The M&Ps passed accuracy and torture tests with flying colors, including the "snow test," important in wintry Vermont: firing an M&P until it was very hot, then dropping it onto the ground and covering it with a thick layer of snow, packing it down, and then digging out the pistol, racking back the slide and seeing if it would operate normally.
"We tried to get them to malfunction, and we could not get them to do it," says Young.
The M&Ps also came with replaceable palm swells to fit a wide variety of hand sizes—an important consideration in an outfit with nearly 400 officers ranging in size from petite women to pro football-size guys.
Costs asserted themselves in another way, too. The state police's previous handguns were chambered in .40 S&W. Early in the selection process, consideration was given to switching to a .45 ACP handgun.
"To me, the .45 actually shoots a little better, not so much of a snappy recoil as the .40," Young says. "But then you get into the costs and logistics switching to a new round."
Young's agency already had more than 80,000 rounds of .40 caliber handgun on hand. Plus, .45 ACP costs about 20 percent more than .40 S&W.
Given the dollars saved, and the performance of the M&Ps, adopting the S&Ws made the most sense for the state police.
"Our qualifications scores are up with the M&Ps, we gained nine additional carry rounds, and a year into it and we've had no maintenance issues," says Young. "We saved taxpayers a ton of money, too."
CZ 75 Compact SDP
While other offerings in CZ-USA's
Custom Shop, the new CZ 75 Compact SDP is a carry gun. It's a P-01 variant with a competition hammer, polished and tuned trigger (3.5 to four pounds single action, 7.5 to 8.2 pounds double action), and comes with tritium sights that include a Heinie Slant Pro rear.
Price: [imo-slideshow gallery=31],379
CZ P-09 Duty
Whether you're already a CZ
fan or aren't familiar with this Czech Republic manufacturer's offerings, the new P-09 Duty certainly has to top your list of new guns to investigate. It's essentially a full-size version of the P-07 Duty
, and after shooting a prototype a while back, I have to say it is one of the nicest-pointing 9mms I have ever handled (it's also available in .40). Plus, it's got impressive firepower: 19+1 capacity with a flush-fit magazine in 9mm.
The gun also features CZ's excellent DA/SA Omega trigger system. It comes with decockers installed, but you can convert it to a manual safety with the supplied parts. The P-09 is also supplied with three interchangeable backstraps.
Price: 9mm, $514; .40, $528
I'm a fan of the FNP platform, which I've always found a nice-handling DA/SA, so I'm looking forward to shooting FNH USA's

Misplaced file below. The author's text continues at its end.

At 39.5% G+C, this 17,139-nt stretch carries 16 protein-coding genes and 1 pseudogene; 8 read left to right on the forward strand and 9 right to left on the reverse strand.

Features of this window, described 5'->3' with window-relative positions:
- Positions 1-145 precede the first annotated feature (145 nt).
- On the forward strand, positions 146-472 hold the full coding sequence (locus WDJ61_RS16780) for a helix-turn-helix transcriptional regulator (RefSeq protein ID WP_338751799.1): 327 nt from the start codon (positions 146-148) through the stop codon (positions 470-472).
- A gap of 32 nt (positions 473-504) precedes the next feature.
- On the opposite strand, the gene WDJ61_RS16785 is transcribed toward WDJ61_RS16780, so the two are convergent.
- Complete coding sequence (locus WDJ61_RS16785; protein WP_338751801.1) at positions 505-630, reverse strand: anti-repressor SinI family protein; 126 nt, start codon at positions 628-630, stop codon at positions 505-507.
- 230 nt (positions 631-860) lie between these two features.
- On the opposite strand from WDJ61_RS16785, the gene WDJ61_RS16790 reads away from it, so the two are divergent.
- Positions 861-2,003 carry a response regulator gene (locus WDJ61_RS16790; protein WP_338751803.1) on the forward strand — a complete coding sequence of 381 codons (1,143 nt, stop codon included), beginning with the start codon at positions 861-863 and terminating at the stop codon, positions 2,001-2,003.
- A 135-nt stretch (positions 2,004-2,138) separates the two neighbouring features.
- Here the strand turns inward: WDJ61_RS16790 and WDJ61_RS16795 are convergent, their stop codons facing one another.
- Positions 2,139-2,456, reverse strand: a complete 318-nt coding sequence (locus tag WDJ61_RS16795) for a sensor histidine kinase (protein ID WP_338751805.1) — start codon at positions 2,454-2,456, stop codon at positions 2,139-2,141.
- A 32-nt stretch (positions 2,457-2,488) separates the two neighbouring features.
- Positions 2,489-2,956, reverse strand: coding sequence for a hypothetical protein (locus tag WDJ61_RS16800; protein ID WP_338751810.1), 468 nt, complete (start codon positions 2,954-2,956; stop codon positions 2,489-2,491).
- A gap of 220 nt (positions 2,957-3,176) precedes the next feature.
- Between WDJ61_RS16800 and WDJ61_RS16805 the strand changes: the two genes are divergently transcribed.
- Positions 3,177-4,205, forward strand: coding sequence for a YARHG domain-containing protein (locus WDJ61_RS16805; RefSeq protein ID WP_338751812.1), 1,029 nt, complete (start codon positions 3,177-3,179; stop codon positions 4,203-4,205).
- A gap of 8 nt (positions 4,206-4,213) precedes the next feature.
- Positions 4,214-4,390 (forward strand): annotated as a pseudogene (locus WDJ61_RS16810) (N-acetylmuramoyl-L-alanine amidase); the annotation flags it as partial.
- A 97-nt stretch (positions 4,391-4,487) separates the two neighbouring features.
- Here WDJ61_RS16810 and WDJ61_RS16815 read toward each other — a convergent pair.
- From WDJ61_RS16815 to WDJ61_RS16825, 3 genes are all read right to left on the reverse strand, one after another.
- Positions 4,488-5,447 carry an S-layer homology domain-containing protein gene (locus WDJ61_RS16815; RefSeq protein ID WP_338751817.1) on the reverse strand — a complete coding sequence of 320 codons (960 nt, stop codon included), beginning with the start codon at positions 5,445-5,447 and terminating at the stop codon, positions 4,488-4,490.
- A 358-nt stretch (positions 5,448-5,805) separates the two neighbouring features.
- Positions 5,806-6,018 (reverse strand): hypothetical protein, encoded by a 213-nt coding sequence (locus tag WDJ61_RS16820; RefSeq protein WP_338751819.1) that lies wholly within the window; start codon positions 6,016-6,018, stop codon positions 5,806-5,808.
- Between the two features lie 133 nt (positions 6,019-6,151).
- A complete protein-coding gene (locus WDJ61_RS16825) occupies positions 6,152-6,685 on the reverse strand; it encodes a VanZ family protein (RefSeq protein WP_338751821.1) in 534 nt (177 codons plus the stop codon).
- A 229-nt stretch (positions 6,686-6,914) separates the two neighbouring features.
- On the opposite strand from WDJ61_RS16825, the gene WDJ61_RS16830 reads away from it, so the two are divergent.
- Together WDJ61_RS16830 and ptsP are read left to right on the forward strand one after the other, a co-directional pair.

new FNX-45 — a major upgrade of the FNP-45 with improved ergonomics and a full complement of ambi controls: manual safety/decocker, slide stop and magazine release. Slide and 4.5-inch barrel are stainless steel, the former in either matte black or matte silver finish. The checkered polymer frame (available in either black or flat dark earth) takes interchangeable backstraps with lanyard eyelets, and it features a MIL-STD 1913 rail up front. Capacity choices are 10 or 15 rounds. There's also a Tactical version with 5.3-inch barrel and night sights (15-round capacity only).
$824; Tactical version, [imo-slideshow gallery=31],399
is bringing out the new Glock 30S
, a concealed-carry hybrid that incorporates a G36
slide on a G30
frame. It's chambered in .45 ACP and has a 10-round capacity. It features a 3.78-inch barrel and has an overall length just shy of seven inches. Width is 1.28 inches, and height with magazine installed is 4.8 inches. The 30S weighs 2.47 pounds with magazine.
has found success with its CW and CM series of concealed-carry handguns, which feature many of the features found on the company's famous P series but at a much lower cost. For 2013, the company continues that strategy with a CW380, an economical companion to the firm's P380
. It's a 6+1 DAO .380 ACP with a 2.6-inch conventional barrel (as opposed to the P series' polygonal-rifled Lothar Walther barrel).
It's ever so slightly larger than the P380, but we're talking hundredths of an inch with an overall length of five inches, and it's also tenths of an ounce heavier. Aside from the barrel, the cost savings come from a pinned polymer front sight instead of steel, and it ships with just one magazine instead of two.
Magnum Research Desert Eagle .50 AE
While it's not brand new, the Magnum Research Desert Eagle .50 Action Express with 10-inch barrel